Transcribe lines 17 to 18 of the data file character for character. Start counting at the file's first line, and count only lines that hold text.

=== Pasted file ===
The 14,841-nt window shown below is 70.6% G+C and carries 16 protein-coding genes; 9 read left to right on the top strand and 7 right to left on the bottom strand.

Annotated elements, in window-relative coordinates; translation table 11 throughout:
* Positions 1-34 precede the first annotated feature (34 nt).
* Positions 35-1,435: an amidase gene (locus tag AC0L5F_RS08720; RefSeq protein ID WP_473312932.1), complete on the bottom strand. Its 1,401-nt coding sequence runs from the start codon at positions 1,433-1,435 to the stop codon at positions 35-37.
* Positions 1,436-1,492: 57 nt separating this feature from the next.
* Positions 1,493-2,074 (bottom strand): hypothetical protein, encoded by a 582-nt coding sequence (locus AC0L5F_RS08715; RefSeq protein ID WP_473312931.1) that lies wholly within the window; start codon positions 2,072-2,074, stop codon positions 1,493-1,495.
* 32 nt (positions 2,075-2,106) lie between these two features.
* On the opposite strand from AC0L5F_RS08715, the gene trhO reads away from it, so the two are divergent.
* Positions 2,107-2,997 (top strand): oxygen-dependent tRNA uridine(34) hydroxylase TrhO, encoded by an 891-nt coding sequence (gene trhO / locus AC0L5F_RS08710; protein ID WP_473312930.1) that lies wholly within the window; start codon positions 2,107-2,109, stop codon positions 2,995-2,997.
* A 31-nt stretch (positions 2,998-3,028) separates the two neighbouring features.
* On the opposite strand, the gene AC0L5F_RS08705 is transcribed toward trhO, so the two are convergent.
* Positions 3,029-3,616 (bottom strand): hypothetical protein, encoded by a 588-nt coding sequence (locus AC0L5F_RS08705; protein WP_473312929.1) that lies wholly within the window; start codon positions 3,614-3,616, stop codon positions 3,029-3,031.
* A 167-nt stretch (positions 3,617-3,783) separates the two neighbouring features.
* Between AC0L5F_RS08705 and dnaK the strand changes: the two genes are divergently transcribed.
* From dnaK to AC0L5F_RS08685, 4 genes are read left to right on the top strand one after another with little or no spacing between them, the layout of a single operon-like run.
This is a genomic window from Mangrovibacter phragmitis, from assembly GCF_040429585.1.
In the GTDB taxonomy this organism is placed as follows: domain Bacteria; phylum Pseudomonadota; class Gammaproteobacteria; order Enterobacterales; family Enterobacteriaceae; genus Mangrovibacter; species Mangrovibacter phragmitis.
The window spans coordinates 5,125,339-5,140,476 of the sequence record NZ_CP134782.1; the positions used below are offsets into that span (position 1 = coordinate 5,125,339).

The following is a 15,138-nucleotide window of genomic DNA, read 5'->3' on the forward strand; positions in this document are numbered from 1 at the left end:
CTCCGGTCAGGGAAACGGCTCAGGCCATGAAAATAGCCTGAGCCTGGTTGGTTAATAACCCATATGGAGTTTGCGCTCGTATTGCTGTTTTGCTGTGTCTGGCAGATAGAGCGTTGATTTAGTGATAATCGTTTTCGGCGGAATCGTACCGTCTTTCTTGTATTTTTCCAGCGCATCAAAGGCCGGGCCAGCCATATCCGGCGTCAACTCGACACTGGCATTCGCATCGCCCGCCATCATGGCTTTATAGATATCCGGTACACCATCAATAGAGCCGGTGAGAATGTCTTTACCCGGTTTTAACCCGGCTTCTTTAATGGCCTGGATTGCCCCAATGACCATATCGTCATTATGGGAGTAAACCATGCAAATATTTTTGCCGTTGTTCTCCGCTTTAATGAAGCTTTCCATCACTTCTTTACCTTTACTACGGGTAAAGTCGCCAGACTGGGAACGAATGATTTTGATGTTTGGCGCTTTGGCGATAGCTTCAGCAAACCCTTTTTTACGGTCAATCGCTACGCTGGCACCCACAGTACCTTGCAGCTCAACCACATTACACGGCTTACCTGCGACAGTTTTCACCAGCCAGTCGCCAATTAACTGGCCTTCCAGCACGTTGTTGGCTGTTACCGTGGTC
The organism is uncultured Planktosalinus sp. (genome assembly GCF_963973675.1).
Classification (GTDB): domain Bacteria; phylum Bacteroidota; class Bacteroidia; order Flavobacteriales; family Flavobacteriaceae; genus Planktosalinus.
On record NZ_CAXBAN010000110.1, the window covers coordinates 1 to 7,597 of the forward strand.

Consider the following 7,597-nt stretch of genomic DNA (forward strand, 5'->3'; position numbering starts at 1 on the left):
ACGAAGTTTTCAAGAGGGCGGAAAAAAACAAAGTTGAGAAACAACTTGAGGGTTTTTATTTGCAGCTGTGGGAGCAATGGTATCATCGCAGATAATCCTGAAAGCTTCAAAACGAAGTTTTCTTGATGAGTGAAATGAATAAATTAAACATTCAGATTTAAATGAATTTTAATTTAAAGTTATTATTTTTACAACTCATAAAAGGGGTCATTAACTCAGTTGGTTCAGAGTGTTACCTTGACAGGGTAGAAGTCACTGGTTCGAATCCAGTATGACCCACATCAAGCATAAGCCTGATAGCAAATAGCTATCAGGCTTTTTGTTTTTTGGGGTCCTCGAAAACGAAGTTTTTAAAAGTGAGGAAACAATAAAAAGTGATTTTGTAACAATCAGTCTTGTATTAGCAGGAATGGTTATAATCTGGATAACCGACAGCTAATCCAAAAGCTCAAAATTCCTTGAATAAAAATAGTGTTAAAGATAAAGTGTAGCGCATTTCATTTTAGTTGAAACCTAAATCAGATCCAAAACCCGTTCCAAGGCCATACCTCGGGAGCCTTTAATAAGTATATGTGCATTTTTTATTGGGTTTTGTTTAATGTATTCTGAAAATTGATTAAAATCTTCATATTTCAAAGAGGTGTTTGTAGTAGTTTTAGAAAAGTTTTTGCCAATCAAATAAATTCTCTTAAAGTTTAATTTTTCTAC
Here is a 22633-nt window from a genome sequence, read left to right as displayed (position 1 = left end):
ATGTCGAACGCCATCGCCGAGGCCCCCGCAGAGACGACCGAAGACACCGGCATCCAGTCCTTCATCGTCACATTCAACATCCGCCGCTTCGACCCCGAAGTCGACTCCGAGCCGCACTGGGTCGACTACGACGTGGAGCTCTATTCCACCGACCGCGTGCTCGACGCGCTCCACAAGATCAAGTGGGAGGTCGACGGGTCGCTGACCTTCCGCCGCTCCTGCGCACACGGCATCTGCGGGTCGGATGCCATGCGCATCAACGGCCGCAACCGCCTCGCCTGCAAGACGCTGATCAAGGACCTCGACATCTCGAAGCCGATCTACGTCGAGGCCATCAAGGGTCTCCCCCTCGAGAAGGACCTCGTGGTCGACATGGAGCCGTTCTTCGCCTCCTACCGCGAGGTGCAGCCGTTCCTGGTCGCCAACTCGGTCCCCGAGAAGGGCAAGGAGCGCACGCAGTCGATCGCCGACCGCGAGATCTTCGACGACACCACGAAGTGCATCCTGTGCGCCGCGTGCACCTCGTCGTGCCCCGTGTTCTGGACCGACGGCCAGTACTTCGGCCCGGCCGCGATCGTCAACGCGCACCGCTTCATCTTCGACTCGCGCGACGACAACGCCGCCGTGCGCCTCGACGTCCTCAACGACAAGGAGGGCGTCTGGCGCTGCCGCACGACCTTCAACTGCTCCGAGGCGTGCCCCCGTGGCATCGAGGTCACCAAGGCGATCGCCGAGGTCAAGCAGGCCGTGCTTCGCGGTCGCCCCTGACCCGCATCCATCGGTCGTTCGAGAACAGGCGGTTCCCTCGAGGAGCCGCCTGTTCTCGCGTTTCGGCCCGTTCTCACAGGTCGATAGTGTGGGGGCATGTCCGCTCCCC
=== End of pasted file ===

In the GTDB taxonomy this organism is placed as follows: domain Bacteria; phylum Pseudomonadota; class Gammaproteobacteria; order Enterobacterales; family Enterobacteriaceae; genus Mangrovibacter; species Mangrovibacter phragmitis.
The window spans coordinates 5,125,339-5,140,476 of the sequence record NZ_CP134782.1; the positions used below are offsets into that span (position 1 = coordinate 5,125,339).